KLEBER: You know, that, uh, that brings me to the question of illiteracy in Kentucky, and apparently there was a great deal in the early '50s, and I think Wetherby was concerned about that, uh, question, so much so that he established 00:39:00a kind of committee to many to look into the question of illiteracy. Uh, do you recall working in that area, or Wetherby's concern about that?

BUTLER: Yeah. He asked me to work with a man from Louisville, Admiral Purcell.

KLEBER: Right. That's right.

BUTLER: Do I remember correctly?

KLEBER: That's right. I'm not sure if he was from Louisville or Lexington, but he Admiral Purcell.

BUTLER: He came over here and I said, well, sounds all right. He, he was about a day to explain it to me. Said "It's the same method that Christ used with the apostles." Teach one--(laughs)--help one something like that. And it he, he, uh, stirred up quite a bit of interest. And they put a little money in it, and he, he worked at it pretty hard and it went on for years. That little fellow just died not long ago and boy, he was sold on it. He stayed at the Southern Hotel. I used to go in there and I couldn't get away. He'd tell me he 00:40:00had--he'd sit down there and type and send letters out. If he'd had anybody to help him get some-----------(??)-----------them out, but he was an admiral, brilliant. And had worked when he was in the Navy. He had a program on some--someplace and Wetherby's the one got me in on that.

KLEBER: So Wetherby got you in on that?

BUTLER: Yeah. Yeah. He knew the Admiral and he knew somebody in Louisville name of Sales, if I remember correctly--(laughs)--that was interested in it.

KLEBER: Do you think it had any effect upon illiteracy in Kentucky?

BUTLER: Oh, yeah. Yeah, it stimulated interest in education. I don't know how many people, uh, he taught several to read some, but the idea of a program like that is that it stirs up a lot of interest in the whole program, you know.

KLEBER: You had no objections to something like that as superintendent?

BUTLER: No. No, no, it didn't do any damage. It did a lot of good. It's all to gain.

KLEBER: Probably hadn't thought about him in a long time, have you?


BUTLER: No, no I--it's funny how those things'll come to you after you bring 'em up. Yeah. I finally, though, speaking on one time about illiteracy, came out with a statement that if you wanted to teach people to read, the best place to start is kindergarten. If you want to help an adult, start with 'em in kindergarten. And I told a story about a speech I made on illiteracy and, uh, Wilson, a Courier-Journal reporter had done a paper not long ago. He interviewed me on some of those studies that were done. I made a speech on the cost of illiteracy. How much it costs, really costs the state, and I finished. A farmer came up to me and said, "You know what I think about this illiteracy?" Said, "If the cost of education keeps increasing, it's gonna get more expensive 00:42:00than ignorance." (both laugh) I told Wilson that when he called me on the telephone and I saw it in the paper the next day. (laughs) Said, I'll have to keep my mouth shut.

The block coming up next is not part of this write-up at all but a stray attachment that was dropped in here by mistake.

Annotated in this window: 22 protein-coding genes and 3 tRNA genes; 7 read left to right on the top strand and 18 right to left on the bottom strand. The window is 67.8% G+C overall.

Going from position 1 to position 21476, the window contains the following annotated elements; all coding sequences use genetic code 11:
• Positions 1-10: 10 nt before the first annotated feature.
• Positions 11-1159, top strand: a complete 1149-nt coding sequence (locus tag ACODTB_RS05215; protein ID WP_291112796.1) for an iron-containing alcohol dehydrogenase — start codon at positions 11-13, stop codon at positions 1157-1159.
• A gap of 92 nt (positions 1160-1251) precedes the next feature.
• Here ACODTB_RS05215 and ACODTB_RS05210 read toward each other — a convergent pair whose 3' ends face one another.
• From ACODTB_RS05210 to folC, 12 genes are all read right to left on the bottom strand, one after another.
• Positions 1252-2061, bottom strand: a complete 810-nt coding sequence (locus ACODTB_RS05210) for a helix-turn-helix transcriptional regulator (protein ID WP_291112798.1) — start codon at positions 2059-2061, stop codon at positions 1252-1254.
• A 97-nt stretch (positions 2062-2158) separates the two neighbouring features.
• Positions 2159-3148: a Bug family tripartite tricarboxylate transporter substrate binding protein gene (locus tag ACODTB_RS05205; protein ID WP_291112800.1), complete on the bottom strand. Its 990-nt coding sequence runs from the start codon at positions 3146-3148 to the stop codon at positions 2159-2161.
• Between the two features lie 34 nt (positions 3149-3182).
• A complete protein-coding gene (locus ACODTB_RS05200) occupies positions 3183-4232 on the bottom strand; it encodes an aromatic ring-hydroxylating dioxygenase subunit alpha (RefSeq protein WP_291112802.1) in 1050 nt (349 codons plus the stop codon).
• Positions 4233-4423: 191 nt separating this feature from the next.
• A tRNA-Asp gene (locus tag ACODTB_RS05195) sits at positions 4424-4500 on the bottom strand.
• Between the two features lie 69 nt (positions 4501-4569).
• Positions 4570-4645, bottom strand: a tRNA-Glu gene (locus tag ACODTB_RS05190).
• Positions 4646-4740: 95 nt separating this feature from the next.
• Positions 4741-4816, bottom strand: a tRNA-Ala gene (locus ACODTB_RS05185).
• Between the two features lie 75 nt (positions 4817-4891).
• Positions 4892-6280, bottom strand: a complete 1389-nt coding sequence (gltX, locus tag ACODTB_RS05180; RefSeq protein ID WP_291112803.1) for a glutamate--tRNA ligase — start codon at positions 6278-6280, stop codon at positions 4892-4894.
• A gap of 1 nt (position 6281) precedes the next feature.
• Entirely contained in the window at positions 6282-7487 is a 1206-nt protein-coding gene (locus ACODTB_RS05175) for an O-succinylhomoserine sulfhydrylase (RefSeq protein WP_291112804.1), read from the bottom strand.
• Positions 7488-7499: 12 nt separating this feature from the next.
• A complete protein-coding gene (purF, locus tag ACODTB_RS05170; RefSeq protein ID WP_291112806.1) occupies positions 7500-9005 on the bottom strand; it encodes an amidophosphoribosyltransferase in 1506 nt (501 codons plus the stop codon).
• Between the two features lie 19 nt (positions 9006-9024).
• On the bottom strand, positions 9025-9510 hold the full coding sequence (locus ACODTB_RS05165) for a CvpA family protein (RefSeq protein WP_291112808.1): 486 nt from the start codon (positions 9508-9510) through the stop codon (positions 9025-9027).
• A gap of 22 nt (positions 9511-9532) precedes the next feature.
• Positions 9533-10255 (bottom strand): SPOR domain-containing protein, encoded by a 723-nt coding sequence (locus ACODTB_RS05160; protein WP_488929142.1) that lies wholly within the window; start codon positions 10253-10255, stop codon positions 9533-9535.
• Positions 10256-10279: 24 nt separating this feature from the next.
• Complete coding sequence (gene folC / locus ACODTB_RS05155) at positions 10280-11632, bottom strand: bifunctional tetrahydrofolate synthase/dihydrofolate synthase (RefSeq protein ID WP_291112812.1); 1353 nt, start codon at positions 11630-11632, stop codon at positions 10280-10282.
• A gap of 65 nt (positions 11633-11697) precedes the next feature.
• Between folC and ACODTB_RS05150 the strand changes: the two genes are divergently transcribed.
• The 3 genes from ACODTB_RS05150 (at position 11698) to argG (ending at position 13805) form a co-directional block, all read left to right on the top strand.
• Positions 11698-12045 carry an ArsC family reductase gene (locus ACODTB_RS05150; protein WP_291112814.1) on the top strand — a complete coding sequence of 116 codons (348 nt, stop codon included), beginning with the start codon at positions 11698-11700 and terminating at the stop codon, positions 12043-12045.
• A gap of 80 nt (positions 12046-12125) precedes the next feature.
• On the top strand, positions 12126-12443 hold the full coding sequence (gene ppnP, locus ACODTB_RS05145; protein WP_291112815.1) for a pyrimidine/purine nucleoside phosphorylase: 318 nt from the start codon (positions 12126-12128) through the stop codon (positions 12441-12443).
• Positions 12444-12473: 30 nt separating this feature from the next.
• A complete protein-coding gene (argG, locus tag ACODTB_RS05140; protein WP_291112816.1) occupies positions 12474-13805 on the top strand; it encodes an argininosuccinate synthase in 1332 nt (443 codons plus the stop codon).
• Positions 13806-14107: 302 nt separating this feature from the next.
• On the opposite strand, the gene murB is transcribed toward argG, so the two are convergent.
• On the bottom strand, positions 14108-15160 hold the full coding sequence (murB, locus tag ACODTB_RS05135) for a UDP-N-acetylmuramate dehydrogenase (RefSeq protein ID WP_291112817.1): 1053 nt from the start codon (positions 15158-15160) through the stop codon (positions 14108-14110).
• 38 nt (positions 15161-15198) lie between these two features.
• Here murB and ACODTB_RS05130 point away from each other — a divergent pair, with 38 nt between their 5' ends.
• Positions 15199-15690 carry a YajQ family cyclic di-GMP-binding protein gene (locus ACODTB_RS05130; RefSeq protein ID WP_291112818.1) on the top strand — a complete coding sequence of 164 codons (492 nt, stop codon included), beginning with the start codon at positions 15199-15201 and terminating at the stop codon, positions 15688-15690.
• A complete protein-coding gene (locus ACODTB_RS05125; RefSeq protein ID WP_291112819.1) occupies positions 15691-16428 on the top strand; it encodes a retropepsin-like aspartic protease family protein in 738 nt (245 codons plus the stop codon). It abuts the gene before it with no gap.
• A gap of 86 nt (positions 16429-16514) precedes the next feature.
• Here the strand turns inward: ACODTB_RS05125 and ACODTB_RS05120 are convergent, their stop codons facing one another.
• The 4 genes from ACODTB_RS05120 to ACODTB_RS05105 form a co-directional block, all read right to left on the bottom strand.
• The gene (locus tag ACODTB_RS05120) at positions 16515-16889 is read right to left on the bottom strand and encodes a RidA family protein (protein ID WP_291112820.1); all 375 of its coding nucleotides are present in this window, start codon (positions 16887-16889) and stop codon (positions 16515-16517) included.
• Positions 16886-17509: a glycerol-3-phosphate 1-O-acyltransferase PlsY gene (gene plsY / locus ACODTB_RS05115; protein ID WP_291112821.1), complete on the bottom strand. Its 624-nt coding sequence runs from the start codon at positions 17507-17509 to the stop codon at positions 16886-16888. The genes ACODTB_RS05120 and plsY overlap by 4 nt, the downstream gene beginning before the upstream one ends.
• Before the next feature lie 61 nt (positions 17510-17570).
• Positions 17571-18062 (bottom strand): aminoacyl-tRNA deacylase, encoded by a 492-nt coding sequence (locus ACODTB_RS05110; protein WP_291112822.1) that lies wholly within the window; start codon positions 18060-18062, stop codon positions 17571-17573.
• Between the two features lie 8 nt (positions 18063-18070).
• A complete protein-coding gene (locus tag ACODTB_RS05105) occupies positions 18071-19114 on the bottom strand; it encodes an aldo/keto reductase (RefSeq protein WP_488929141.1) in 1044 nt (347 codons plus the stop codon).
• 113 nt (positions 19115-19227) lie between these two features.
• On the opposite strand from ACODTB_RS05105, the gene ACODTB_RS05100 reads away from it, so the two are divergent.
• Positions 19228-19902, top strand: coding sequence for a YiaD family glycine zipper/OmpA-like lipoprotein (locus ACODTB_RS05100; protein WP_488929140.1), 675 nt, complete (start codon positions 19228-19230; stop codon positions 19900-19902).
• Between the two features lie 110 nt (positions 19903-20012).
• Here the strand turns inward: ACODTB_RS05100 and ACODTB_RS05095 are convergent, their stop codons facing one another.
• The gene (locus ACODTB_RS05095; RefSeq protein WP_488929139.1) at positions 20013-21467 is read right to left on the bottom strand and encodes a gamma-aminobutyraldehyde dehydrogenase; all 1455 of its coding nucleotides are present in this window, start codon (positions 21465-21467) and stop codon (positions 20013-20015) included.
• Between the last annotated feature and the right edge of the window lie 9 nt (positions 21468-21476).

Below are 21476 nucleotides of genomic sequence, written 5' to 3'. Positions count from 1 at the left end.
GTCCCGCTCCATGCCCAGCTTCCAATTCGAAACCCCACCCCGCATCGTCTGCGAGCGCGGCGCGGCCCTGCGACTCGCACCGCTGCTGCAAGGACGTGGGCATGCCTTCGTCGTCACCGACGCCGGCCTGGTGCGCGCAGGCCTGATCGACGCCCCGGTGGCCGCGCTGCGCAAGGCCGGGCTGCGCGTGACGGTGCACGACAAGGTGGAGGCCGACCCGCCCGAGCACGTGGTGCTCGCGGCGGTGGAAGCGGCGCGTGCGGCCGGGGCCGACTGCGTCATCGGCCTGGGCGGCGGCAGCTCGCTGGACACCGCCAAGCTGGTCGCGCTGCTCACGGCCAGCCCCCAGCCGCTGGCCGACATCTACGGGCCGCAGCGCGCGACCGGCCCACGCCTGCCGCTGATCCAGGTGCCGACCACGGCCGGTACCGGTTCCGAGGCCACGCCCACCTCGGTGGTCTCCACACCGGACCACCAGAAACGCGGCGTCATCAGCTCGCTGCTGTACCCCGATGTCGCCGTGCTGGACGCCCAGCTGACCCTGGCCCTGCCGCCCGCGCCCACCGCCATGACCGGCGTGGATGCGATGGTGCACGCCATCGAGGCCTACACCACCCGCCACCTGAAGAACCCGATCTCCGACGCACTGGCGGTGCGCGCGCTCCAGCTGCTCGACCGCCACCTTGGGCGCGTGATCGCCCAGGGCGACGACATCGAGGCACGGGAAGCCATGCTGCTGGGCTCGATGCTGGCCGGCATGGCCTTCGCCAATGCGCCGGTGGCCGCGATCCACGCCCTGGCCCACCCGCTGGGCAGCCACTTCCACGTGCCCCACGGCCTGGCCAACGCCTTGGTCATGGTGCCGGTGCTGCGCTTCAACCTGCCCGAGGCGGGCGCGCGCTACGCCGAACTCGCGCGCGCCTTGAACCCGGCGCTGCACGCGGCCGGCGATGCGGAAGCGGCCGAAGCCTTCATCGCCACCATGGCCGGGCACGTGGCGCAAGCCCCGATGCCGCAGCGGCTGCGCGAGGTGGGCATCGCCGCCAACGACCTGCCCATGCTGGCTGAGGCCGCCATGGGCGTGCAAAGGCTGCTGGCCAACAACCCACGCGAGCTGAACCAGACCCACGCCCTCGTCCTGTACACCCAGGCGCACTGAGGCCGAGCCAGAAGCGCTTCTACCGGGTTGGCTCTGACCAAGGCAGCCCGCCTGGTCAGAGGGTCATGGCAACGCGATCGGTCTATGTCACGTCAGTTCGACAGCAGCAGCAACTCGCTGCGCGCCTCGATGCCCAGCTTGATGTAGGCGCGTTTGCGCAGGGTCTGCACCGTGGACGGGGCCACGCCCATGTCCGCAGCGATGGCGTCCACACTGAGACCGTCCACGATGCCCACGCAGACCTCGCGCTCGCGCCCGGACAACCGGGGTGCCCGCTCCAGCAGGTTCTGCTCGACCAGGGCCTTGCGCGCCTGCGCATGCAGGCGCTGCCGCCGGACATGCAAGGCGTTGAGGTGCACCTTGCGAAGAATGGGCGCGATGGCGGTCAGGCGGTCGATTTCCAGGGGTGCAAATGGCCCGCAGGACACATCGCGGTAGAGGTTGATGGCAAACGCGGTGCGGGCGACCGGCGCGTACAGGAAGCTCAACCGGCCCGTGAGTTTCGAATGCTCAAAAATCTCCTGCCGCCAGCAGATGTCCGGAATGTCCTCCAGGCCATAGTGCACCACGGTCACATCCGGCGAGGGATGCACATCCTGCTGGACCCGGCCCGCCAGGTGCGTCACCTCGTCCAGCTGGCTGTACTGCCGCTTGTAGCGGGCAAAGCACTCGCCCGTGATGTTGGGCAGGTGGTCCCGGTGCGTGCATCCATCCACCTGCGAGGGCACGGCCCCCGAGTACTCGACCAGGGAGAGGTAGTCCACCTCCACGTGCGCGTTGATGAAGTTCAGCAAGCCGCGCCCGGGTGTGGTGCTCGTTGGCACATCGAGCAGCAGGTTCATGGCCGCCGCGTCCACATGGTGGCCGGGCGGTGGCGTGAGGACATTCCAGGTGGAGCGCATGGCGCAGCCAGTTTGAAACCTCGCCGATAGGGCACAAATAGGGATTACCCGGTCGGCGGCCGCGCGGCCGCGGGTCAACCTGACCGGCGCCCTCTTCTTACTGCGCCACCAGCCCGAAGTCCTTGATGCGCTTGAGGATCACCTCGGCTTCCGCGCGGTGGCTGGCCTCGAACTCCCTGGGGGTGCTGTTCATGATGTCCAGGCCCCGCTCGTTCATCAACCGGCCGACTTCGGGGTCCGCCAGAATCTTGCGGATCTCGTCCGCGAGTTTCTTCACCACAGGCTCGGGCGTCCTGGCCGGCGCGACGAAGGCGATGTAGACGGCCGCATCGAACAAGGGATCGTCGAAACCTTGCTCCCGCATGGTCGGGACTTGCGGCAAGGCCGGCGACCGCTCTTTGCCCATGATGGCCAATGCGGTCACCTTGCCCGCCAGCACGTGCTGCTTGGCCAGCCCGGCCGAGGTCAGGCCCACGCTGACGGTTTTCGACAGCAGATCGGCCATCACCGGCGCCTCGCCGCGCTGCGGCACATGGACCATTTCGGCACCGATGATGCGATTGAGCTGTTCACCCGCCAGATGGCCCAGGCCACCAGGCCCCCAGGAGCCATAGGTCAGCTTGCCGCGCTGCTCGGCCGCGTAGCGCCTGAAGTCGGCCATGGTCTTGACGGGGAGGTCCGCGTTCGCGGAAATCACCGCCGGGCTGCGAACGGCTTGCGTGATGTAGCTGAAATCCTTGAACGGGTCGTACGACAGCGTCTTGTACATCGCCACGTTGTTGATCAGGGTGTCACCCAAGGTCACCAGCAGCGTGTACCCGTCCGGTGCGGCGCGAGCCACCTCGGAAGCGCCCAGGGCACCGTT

KLEBER: You wouldn't have any idea what percentage of illiteracy was in Kentucky in Wetherby's administration, would you?

BUTLER: No, no. But it the school situation was deplorable and that meant illiteracy was pretty high.

KLEBER: I have the impression, almost, that in many ways, the Weth--the Clements, let's say the Clements and Wetherby administration began a new era in Kentucky. That all of a sudden we seem to be growing and putting money into areas that are badly--that badly need to be developed. Do you have this impression in education?

BUTLER: Well, when Earle Clements came to Frankfort, I was a state senator, and I soon learned that Earle Clements was an aggressive leader. He was a 00:43:00strong leader. He came to Frankfort knowledgeable of operation of government at the local level. Frankly, he was sheriff down there, and clerk. Served about twenty, twenty-one years as county judge in Union County. He had that much experience locally, but when he got to Frankfort, he, he took a position of leadership and he, he ruled almost ruled that place with an iron hand. You didn't get a bill through the legislature then without Earle greasing it. There's a rumor going around, uh, Senator Stevenson, the father of the one that's on the Court of Appeals now or Supreme Court now, Judge Stevenson was senator, and I happened to be sitting by Dick Moloney. That's young Moloney's father, and Stevenson came over and said, "I can't get my bill out, Senator 00:44:00Moloney." Said, "You're the speaker. Why doesn't it come out of that committee? Everybody in there is for it." And I remember hearing Dick say, "You got to get it greased." Said, "What do you mean?" He said, "Go down there to Clements's office on the next floor." I had my office down there where he where the governor is now-- and that side was the Department of Education. Now you can compare that with the Capitol Plaza, got the whole building there. But that was the department then. And, uh, he said, "What do you mean?" Well, said, "He's got a gun down there in the drawer. Go down there and get it greased." So I'm told by Ed Farris who was in the office with Clements, Stevenson broke through that door and he ran over and jerked one of the drawers out and Earle said, "What the devil do you want?" Said, "Where's that grease gun?" Earle said, "What do you want?" Said, "I want my bill greased. Everybody's for it, and Mr. Moloney said if you'd grease it, it'd come out." 00:45:00Earle said, "Go on back." That afternoon, the bill came out. (laughs) He, he--